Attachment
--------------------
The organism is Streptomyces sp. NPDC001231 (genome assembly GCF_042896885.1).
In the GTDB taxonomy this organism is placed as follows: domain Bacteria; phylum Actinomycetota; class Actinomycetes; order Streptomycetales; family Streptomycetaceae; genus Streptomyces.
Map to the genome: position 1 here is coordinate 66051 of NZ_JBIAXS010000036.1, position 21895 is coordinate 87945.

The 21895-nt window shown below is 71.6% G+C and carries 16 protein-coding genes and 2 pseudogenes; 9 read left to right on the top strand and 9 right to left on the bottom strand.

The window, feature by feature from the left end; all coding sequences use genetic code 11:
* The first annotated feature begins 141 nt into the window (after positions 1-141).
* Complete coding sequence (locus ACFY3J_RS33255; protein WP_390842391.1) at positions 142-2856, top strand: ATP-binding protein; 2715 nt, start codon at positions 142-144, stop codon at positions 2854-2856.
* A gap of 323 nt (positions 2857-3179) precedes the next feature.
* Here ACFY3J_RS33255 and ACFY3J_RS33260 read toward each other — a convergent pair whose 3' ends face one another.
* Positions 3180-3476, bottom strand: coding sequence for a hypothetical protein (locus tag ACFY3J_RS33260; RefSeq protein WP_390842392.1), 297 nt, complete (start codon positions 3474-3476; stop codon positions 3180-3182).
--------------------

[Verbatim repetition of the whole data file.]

The organism is Streptomyces sp. NPDC001231 (genome assembly GCF_042896885.1).
In the GTDB taxonomy this organism is placed as follows: domain Bacteria; phylum Actinomycetota; class Actinomycetes; order Streptomycetales; family Streptomycetaceae; genus Streptomyces.
Map to the genome: position 1 here is coordinate 66051 of NZ_JBIAXS010000036.1, position 21895 is coordinate 87945.

The 21895-nt window shown below is 71.6% G+C and carries 16 protein-coding genes and 2 pseudogenes; 9 read left to right on the top strand and 9 right to left on the bottom strand.

The window, feature by feature from the left end; all coding sequences use genetic code 11:
* The first annotated feature begins 141 nt into the window (after positions 1-141).
* Complete coding sequence (locus ACFY3J_RS33255; protein WP_390842391.1) at positions 142-2856, top strand: ATP-binding protein; 2715 nt, start codon at positions 142-144, stop codon at positions 2854-2856.
* A gap of 323 nt (positions 2857-3179) precedes the next feature.
* Here ACFY3J_RS33255 and ACFY3J_RS33260 read toward each other — a convergent pair whose 3' ends face one another.
* Positions 3180-3476, bottom strand: coding sequence for a hypothetical protein (locus tag ACFY3J_RS33260; RefSeq protein WP_390842392.1), 297 nt, complete (start codon positions 3474-3476; stop codon positions 3180-3182).